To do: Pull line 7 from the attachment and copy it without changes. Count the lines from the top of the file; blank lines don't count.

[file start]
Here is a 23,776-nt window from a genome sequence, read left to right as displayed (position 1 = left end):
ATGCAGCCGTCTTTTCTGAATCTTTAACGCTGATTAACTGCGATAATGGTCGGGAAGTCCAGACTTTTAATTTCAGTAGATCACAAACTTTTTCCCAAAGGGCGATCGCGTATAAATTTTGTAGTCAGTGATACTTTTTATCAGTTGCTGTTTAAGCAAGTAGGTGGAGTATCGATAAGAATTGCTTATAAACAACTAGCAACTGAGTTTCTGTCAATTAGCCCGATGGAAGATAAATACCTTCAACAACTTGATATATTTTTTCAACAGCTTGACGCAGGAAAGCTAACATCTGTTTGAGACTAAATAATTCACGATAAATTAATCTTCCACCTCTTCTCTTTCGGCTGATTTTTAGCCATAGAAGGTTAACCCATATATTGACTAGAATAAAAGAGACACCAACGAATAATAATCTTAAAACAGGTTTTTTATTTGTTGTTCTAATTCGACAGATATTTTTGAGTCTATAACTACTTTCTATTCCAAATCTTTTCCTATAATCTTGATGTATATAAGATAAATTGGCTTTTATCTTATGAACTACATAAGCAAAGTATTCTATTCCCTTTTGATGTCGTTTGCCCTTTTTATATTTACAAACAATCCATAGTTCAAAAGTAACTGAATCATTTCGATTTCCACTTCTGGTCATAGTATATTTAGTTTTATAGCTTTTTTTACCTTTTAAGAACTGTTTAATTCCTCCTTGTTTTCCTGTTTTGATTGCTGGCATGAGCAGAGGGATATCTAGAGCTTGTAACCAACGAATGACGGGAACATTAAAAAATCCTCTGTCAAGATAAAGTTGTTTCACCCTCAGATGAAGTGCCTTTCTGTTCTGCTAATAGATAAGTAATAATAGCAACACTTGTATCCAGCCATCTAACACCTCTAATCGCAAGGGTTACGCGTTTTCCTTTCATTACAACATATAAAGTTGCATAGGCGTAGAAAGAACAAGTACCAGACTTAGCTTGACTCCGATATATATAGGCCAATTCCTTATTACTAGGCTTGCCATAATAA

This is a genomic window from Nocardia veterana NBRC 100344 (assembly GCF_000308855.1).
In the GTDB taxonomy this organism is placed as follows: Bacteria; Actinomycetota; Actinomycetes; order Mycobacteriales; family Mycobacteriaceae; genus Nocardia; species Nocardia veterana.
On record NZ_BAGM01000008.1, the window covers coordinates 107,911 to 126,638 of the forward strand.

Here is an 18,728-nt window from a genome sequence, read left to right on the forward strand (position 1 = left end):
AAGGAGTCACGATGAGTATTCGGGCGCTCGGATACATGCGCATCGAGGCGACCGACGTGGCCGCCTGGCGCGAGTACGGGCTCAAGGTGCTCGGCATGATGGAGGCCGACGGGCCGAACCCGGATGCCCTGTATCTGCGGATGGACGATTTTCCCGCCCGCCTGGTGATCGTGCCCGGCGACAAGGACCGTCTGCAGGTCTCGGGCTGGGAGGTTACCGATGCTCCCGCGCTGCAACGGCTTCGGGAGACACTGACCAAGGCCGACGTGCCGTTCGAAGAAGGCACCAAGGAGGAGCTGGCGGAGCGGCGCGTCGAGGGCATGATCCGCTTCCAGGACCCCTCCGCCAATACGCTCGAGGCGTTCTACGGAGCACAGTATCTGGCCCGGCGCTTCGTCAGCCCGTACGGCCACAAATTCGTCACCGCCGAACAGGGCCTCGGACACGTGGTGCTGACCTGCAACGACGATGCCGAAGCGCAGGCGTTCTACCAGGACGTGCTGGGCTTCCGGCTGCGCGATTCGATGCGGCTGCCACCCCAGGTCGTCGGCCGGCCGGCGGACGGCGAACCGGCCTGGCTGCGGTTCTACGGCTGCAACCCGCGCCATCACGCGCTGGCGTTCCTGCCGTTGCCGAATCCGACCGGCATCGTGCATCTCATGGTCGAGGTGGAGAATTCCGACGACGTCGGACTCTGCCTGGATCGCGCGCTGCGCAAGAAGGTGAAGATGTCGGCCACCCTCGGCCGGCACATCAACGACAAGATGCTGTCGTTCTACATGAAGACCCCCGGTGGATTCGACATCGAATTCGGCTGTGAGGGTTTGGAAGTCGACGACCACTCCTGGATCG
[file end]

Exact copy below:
AAGGAGTCACGATGAGTATTCGGGCGCTCGGATACATGCGCATCGAGGCGACCGACGTGGCCGCCTGGCGCGAGTACGGGCTCAAGGTGCTCGGCATGATGGAGGCCGACGGGCCGAACCCGGATGCCCTGTATCTGCGGATGGACGATTTTCCCGCCCGCCTGGTGATCGTGCCCGGCGACAAGGACCGTCTGCAGGTCTCGGGCTGGGAGGTTACCGATGCTCCCGCGCTGCAACGGCTTCGGGAGACACTGACCAAGGCCGACGTGCCGTTCGAAGAAGGCACCAAGGAGGAGCTGGCGGAGCGGCGCGTCGAGGGCATGATCCGCTTCCAGGACCCCTCCGCCAATACGCTCGAGGCGTTCTACGGAGCACAGTATCTGGCCCGGCGCTTCGTCAGCCCGTACGGCCACAAATTCGTCACCGCCGAACAGGGCCTCGGACACGTGGTGCTGACCTGCAACGACGATGCCGAAGCGCAGGCGTTCTACCAGGACGTGCTGGGCTTCCGGCTGCGCGATTCGATGCGGCTGCCACCCCAGGTCGTCGGCCGGCCGGCGGACGGCGAACCGGCCTGGCTGCGGTTCTACGGCTGCAACCCGCGCCATCACGCGCTGGCGTTCCTGCCGTTGCCGAATCCGACCGGCATCGTGCATCTCATGGTCGAGGTGGAGAATTCCGACGACGTCGGACTCTGCCTGGATCGCGCGCTGCGCAAGAAGGTGAAGATGTCGGCCACCCTCGGCCGGCACATCAACGACAAGATGCTGTCGTTCTACATGAAGACCCCCGGTGGATTCGACATCGAATTCGGCTGTGAGGGTTTGGAAGTCGACGACCACTCCTGGATCG